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US home prices rose 3.7% in May

Paul Wiseman
Associated Press

Washington – U.S. home prices grew more slowly in May, but continued to show resilience in the face of the coronavirus outbreak.

The S&P CoreLogic Case-Shiller 20-city home price index rose 3.7% in in May from a year earlier, a drop from a 3.9% increase in April and a smaller gain than economists had expected. Still, home prices have risen steadily despite the pandemic and lockdowns that have badly damaged the American economy.

In this Sept. 3, 2019 file photo a sign rests in front of a newly constructed home, in Westwood, Mass. U.S. home prices grew more slowly in May, but continued to show resilience in the face of the coronavirus outbreak.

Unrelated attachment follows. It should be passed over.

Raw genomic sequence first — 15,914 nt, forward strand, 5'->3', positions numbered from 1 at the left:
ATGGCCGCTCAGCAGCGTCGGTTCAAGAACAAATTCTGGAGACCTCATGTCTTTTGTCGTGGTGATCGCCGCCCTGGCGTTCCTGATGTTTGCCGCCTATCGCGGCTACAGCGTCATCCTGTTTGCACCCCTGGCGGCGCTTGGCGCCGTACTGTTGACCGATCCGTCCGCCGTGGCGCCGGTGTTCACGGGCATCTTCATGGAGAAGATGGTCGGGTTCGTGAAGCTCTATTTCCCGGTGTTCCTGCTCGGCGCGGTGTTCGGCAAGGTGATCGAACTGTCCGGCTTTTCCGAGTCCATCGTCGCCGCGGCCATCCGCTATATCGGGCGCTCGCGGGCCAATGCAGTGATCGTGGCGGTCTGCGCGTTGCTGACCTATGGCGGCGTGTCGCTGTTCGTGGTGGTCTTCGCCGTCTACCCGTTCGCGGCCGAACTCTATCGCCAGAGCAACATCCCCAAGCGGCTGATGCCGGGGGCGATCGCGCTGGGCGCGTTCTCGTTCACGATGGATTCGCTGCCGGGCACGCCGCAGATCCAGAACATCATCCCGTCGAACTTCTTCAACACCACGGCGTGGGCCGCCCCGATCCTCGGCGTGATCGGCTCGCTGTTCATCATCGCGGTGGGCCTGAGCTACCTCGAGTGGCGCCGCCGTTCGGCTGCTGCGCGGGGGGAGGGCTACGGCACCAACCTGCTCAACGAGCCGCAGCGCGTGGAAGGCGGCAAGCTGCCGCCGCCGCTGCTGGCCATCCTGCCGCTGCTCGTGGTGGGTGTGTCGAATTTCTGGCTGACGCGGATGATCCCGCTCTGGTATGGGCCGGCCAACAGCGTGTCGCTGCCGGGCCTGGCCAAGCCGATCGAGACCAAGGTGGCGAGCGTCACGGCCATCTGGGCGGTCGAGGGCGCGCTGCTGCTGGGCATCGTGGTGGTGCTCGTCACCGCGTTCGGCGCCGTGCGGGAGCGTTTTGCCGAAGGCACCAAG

Phoenix led the way with a 9% annual gain in home prices, followed by Seattle (up 6.8%) and Tampa (up 6%). Chicago registered the smallest increase: 1.3%.

The 20-city index released Tuesday excluded prices from the Detroit metropolitan area index because of delays at the recording office in Wayne County, which includes Detroit.

The Case-Shiller index is composed of a three-month average of home prices, so this month’s data includes figures from March, April and May.